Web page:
Journal Article

Induction of Cannabinoid- and N-Methyl-d-Aspartate Receptor-Mediated Long-Term Depression in the Nucleus Accumbens and Dorsolateral Striatum Is Region and Age Dependent

Xiaoqun Zhang, Ze-Jun Feng and Karima Chergui

in International Journal of Neuropsychopharmacology

Published on behalf of Collegium Internationale Neuro-Psychopharmacologicum

Volume 18, issue 4 ISSN: 1461-1457
Published online January 2015 | e-ISSN: 1469-5111 | DOI: https://dx.doi.org/10.1093/ijnp/pyu052

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  • Clinical Pharmacology and Therapeutics
  • Neurology
  • Psychiatry
  • Neuroscience

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Background:

The adolescent brain is sensitive to experience-dependent plasticity and might be more vulnerable than the adult brain to the effects of some drugs of abuse. The factors that contribute to these differences are not fully identified. We have examined the ability of cannabinoids to induce a form of synaptic plasticity, long-term depression, in the nucleus accumbens and dorsolateral striatum of adolescent and adult mice.

Methods:

We measured field excitatory postsynaptic potentials/population spikes in brain slices.

Results:

We found that the cannabinoid receptor agonist WIN 55,212-2 (R)-(+)-[2,3-dihydro-5-methyl-3-(4-morpholinylmethyl)pyrrolo[1,2,3-de]-1,4-benzoxazin-6-yl]-1-naphthalenylmethanone mesylate) induced long-term depression in the nucleus accumbens of adolescent but not adult mice and failed to induce long-term depression in the dorsolateral striatum of adolescent or adult mice. Similar results were obtained with the group I metabotropic glutamate receptor agonist (S)-3,5- dihydroxyphenylglycine, which has previously been shown to promote the release of endocannabinoids. These age-related differences were associated with reduced protein levels of the cannabinoid type 1 receptor and metabotropic glutamate receptor 1 in adult nucleus accumbens and dorsolateral striatum and with an increased tone of endocannabinoids in the dorsolateral striatum of adult mice. We also found that N-methyl-d-aspartate receptor-dependent long-term depression, which was induced in the nucleus accumbens of adolescent mice, was blunted in adult mice, possibly because of decreased levels of GluN1, the obligatory subunit of N-methyl-d-aspartate receptors.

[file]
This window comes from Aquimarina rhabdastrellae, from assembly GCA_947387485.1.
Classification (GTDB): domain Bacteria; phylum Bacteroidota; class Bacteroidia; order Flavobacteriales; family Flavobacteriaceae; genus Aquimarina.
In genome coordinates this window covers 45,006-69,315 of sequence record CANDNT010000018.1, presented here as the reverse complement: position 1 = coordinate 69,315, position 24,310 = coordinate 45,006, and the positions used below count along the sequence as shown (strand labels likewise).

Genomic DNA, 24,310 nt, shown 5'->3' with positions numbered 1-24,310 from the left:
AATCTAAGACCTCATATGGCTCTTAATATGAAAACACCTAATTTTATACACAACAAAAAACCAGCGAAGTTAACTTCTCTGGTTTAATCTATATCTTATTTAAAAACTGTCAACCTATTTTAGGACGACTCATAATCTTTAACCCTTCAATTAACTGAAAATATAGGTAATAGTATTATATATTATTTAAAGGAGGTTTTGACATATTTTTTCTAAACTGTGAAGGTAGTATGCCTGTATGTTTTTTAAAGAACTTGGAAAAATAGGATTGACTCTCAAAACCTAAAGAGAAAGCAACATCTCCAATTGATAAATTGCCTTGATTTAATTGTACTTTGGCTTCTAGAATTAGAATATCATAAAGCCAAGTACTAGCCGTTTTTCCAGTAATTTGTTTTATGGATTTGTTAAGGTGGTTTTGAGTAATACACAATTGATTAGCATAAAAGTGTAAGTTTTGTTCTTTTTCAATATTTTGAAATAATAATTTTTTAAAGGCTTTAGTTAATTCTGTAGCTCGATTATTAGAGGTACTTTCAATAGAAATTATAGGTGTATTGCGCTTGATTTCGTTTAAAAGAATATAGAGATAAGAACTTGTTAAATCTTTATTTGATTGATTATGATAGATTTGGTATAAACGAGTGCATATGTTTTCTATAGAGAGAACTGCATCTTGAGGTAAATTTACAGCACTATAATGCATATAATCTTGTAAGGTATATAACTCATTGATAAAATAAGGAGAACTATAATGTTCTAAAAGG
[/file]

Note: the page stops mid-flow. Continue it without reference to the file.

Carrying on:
Conclusions:

This study identifies region- and age-specific differences in the ability of endogenous and exogenous cannabinoids, and of N-methyl-d-aspartate receptors, to induce long-term depression in the striatal complex. These observations might contribute to a better understanding of the increased sensitivity of the adolescent brain to drug induced-plasticity.

Keywords: age; nucleus accumbens; striatum; endocannabinoids; long-term depression

Journal Article.  5585 words.  Illustrated.

Subjects: Clinical Pharmacology and Therapeutics ; Neurology ; Psychiatry ; Neuroscience

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